One of your fellow competitors marks their ball on the green and when they replace it they put ahead of their marker. “What’s a half an inch?” they say “It looks okay to me.” I know we all wish we were closer to the hole but any tiny distance comes with a big two stroke penalty. Mark your ball and put it back exactly where it was before you lifted it.

If you do it a number of times during your round it’s disqualification for you under Rule 33-7/6.

Don’t be out of the tournament because you didn’t know the Rules.

I hope this helps you, and good wishes for great play in the tournament.

Hilary

Pilings on Hole #12 (Frances)

There has been some discussion about how to play a ball that comes to rest against the pilings on the cart path on Hole #12. After much discussion with the Pro Shop, our Rules Chairperson and even some of the male club members, there is agreement that the way that the Discovery Bay Country Club has set up the markings for hazards and boundaries they have designated the wood pilings that line the cart path and lateral water hazard on hole #12 to be a part of the course. Although these pilings are on the lateral hazard margin, and line this hazard, the Club allows relief to be taken. A player may find their “nearest point of relief,” no closer to the hole, on the grass alongside the cart path and drop a ball.

However, this does not apply if the ball is on the “bridge” portion of the cart path. If the ball comes to rest on the bridge, it is considered in the hazard. (It may be played from the bridge, without penalty, if the player so desires).

If you have any questions regarding this situation, please feel free to ask Hilary or me for clarification.

Happy Golfing… Frances

May Rules Quiz (Hilary)

Hi Ladies:

Are you ready? The sun is out and it’s quiz time.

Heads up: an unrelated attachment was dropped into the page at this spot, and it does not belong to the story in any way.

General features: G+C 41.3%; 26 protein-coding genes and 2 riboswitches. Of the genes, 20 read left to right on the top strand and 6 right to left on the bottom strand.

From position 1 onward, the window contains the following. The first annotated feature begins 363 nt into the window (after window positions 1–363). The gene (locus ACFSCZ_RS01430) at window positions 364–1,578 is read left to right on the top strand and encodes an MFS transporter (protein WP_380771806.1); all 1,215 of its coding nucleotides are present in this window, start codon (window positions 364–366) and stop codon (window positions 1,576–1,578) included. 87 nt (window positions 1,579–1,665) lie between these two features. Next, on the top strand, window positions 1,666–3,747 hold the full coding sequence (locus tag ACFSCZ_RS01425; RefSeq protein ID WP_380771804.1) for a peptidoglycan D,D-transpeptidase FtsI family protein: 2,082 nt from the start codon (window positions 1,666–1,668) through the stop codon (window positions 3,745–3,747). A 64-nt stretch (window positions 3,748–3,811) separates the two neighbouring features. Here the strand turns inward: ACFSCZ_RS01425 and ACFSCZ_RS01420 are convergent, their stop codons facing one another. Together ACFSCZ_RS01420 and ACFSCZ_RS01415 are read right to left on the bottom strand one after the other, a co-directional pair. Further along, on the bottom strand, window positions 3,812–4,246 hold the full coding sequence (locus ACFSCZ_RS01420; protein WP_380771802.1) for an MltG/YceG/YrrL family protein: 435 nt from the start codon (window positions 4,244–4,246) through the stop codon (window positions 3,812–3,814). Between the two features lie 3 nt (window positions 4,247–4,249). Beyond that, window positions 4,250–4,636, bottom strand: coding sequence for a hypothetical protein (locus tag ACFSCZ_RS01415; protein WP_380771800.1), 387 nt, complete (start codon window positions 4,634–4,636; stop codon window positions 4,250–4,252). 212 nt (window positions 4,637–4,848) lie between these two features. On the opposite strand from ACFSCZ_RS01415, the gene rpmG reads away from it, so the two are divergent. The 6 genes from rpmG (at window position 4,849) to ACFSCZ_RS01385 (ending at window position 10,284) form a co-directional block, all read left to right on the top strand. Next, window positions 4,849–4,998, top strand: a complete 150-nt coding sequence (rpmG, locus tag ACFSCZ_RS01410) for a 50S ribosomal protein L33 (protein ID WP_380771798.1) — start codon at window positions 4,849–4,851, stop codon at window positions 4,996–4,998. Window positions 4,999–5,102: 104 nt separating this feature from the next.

Here we go…………………

1. Which of the following are loose impediments?
a) Your crazy fellow competitor
b) A wooden bench
c) A paper cup with your coffee and kahlua in
d) Pebbles, leaves, a banana peel







Answer: d) Definition of Loose Impediments

2. In stroke play, both your ball and a large pine cone lie in the same bunker. The pine cone is directly in front of the ball. Which one of the following is correct?

a) You may remove the pine cone without penalty before making your stroke in the bunker
b) Under penalty of one stroke you may place the ball anywhere in the bunker
c) You may play the ball as it lies or proceed under Rule 28 Unplayable Lie
d) Without penalty you may drop the ball within one club length of the nearest point of relief.







Answer: c) Rule 13-4. You are not allowed to touch or move a loose impediment lying in a bunker. (Using Rule 28 Unplayable lie in a bunker you have three options which all cost you one stroke and under options b and c you must DROP the ball in the bunker)

3) In match play you’re on the green and you mark and lift your ball and then you accidentally drop it, striking and moving your opponent’s ball. What is the ruling?